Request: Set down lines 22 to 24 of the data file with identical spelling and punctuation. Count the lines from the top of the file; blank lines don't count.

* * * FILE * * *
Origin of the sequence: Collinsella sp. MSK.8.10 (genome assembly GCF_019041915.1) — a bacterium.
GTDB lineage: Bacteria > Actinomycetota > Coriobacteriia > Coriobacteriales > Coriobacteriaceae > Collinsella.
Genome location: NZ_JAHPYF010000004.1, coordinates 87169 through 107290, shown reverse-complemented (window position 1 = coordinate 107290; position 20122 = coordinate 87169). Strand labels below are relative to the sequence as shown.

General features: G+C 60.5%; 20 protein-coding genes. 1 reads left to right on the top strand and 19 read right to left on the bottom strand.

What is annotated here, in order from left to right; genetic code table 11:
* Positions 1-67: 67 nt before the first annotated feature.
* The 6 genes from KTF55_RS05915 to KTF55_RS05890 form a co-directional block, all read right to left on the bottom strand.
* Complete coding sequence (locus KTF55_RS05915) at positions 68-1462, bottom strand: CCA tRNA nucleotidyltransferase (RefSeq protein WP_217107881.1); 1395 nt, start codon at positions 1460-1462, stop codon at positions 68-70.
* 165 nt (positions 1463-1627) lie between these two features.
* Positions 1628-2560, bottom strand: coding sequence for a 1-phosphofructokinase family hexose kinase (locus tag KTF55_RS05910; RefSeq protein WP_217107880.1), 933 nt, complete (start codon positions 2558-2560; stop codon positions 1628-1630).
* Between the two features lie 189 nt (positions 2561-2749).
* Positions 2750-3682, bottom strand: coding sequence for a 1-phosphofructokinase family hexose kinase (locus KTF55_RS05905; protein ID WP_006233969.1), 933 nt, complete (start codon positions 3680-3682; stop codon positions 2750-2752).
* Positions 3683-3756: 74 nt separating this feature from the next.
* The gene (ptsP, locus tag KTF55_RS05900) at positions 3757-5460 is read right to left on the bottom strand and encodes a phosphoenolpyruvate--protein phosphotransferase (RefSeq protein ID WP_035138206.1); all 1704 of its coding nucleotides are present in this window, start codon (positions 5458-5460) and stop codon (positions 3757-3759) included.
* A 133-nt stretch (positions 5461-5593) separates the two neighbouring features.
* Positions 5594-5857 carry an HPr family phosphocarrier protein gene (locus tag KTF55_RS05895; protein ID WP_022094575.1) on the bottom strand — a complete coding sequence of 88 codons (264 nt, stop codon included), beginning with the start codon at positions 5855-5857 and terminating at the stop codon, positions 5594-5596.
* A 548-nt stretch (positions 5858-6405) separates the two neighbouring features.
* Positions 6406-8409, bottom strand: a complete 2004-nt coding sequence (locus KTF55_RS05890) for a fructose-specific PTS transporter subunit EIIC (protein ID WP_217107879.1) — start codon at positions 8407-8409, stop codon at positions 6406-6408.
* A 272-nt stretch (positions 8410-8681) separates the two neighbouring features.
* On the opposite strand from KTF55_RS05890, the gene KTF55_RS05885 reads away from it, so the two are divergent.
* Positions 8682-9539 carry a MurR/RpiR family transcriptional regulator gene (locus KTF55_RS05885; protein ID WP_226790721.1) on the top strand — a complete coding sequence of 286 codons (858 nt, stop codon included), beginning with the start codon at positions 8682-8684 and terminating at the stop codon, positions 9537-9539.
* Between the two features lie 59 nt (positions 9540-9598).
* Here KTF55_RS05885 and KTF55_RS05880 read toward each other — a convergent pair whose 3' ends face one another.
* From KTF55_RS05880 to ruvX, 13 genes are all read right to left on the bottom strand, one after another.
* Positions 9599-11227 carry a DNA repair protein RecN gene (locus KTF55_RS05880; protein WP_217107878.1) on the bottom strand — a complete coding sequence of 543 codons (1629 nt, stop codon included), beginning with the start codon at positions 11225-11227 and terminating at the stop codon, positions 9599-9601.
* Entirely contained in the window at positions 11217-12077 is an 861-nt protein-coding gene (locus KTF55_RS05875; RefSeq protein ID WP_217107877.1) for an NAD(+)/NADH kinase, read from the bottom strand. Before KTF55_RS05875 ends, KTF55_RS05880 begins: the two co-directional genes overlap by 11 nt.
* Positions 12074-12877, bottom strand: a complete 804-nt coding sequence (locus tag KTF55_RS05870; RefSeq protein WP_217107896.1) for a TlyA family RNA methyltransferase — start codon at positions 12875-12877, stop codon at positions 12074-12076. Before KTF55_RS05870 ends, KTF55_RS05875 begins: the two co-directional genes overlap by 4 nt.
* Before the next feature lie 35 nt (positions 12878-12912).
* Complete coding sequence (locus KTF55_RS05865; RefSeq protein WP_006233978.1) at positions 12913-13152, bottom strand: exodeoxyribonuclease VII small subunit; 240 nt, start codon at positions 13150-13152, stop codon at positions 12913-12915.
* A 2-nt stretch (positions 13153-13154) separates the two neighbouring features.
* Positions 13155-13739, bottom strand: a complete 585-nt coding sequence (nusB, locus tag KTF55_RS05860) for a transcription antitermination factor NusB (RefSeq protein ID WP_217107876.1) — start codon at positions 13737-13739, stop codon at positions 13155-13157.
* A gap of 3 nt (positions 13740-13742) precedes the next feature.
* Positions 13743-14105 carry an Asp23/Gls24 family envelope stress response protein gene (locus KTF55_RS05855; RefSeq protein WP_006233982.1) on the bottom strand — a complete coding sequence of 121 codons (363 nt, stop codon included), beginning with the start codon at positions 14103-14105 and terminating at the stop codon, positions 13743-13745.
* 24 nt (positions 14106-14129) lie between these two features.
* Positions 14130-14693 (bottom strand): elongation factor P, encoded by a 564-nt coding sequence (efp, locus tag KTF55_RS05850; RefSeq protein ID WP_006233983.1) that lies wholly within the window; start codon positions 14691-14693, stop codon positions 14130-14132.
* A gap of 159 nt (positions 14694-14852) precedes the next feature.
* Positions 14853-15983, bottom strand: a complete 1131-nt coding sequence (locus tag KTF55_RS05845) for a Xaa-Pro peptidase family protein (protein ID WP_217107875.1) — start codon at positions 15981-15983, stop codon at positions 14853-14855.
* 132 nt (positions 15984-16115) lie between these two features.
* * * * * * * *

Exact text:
* Between the two features lie 59 nt (positions 9540-9598).
* Here KTF55_RS05885 and KTF55_RS05880 read toward each other — a convergent pair whose 3' ends face one another.
* From KTF55_RS05880 to ruvX, 13 genes are all read right to left on the bottom strand, one after another.